In letters sent last week, FDA told five companies it considers their personal genome services unapproved medical devices. 23andMe, Navigenics, deCODE Genetics, Knome and Illumnia were told that the companies that they should have submitted their tests to the FDA before offering them for sale to the public.

June 15, 2010

2 Min Read
Genetic Tests Count as Devices, says FDA

Director of the Office of In Vitro Diagnostic Device Evaluation, CDRH, Alberto Gutierrez said the tests constitute medical devices because they are "intended for use in the diagnosis of disease or other conditions or in the cure, mitigation, treatment or prevention of disease" or are "intended to affect the structure or function of the body."

In a statement, 23andMe said, "We disagree with the FDA's conclusion. ... We carefully explain to our customers that the data we provide is informational and educational." If customers want to use the information for medical decision-making, the statement says, 23andMe cautions that they consult with a doctor.

Navigenics took a similar stance, saying, "We believe our services comply with all existing federal and state regulations, and look forward to continuing our dialogue with the FDA to ensure transparency and the optimal use of genetic information as it applies to personalized medicine.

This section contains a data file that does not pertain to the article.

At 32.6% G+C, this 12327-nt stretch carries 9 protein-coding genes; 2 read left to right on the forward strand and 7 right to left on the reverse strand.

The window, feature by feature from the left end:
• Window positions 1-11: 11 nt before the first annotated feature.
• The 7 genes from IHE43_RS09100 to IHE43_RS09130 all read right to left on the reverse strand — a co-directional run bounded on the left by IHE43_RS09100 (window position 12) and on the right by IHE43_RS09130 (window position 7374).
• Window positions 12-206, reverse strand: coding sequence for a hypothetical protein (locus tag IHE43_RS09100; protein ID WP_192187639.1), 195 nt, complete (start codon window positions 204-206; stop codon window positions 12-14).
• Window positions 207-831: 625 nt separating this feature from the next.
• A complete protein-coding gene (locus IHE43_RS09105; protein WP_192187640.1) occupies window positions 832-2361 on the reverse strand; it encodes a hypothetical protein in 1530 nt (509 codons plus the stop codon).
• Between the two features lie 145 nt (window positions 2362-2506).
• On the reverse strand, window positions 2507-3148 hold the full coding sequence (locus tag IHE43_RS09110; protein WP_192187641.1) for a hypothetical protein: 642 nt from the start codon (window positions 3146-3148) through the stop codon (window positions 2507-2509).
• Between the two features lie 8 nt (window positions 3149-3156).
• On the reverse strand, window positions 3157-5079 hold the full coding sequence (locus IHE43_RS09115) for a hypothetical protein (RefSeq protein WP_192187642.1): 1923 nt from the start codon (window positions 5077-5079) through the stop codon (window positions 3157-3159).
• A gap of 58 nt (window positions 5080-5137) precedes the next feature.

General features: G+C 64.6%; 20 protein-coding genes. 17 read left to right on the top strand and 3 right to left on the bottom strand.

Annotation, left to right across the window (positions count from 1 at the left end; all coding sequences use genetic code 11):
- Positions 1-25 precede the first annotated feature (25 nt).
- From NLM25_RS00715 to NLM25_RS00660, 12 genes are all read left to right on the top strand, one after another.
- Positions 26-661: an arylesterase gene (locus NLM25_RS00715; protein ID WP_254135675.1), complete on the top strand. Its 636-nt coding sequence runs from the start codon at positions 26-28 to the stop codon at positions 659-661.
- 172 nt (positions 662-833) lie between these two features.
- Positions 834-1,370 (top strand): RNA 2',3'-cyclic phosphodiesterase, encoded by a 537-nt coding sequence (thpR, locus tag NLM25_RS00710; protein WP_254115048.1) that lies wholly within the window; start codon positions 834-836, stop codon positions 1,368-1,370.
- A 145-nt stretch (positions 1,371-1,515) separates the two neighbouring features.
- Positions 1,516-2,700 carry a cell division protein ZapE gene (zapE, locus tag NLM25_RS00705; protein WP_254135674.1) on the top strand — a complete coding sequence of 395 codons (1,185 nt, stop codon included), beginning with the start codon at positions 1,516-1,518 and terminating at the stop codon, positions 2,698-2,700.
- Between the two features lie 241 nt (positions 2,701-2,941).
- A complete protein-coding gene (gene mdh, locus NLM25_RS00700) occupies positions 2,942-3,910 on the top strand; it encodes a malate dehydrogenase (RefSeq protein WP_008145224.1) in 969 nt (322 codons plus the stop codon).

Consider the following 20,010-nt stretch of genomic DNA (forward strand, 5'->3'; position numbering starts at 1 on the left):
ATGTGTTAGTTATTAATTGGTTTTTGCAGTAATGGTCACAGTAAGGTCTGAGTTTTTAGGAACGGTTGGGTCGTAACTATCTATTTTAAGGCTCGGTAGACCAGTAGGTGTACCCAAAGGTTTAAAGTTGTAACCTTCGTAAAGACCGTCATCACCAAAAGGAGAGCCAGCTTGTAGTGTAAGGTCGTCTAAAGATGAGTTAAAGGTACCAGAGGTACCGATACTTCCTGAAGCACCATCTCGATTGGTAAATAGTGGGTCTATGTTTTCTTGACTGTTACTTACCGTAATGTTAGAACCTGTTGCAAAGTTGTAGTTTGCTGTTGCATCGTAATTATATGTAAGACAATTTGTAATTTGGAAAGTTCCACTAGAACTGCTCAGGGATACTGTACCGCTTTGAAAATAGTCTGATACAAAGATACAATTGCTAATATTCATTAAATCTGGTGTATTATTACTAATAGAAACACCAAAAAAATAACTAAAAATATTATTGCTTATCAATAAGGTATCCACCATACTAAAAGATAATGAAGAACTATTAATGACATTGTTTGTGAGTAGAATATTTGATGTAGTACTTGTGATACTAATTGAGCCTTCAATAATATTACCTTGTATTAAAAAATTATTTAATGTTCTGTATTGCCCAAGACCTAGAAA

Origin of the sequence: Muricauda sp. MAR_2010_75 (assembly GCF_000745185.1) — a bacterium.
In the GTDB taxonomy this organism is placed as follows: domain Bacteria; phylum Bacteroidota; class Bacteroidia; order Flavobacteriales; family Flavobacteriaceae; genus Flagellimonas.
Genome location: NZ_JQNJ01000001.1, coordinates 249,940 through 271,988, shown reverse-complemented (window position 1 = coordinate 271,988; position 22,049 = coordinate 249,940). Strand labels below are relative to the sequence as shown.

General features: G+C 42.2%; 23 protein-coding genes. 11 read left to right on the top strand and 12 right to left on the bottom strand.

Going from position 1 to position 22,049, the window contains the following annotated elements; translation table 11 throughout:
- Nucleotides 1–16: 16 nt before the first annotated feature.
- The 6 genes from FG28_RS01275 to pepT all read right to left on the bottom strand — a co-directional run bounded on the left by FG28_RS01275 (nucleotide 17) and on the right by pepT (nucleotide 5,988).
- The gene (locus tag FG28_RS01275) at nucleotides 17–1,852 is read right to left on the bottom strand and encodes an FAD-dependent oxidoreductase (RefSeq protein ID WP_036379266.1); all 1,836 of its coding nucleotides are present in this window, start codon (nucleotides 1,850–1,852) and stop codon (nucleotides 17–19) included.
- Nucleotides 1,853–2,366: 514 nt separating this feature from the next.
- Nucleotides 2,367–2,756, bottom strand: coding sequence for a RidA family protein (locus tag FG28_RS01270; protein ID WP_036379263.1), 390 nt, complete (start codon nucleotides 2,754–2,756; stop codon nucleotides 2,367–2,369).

Some of the tests cited by the FDA have been sold for more than two years, and Gutierrez's letters say agency officials met with company representatives last summer. When asked why the FDA only now sent the letters, Gutierrez told the press, "If you look at the claims, they have continued to change." Although they might have started out offering tests to determine paternity or ancestry, "they began slowly making claims that we would consider high-risk, more medical-device-type claims."

According to Caroline Wright, head of science at the PHG Foundation, classifying these kits as devices may not be enough. "One of the biggest issues is that, while classifying DTC genetics tests as devices is certainly appropriate for assessing their analytical validity and direct safety, it does not and cannot provide an assessment of the service. Unlike testing kits, for which the devices legislation is designed, genome scans include an additional element of interpretation provided by the companies. This aspect of the testing service is extremely difficult to regulate, not least because the interpretation and performance of the test vary substantially between different contexts. Hence standard medical testing has traditionally been overseen by professional medical bodies. Simply trying to classify the complete genomic testing service as “a device” is entirely inadequate and will not address the difficult issues at hand."

However, she notes that the technology is not yet accurate enough to be used as a medical tool, and therefore suggests that "the best way to deal with this issue may be to ensure transparency and the provision of accurate information to consumers, to allow them to make informed decisions and to minimize the opportunities for harm."

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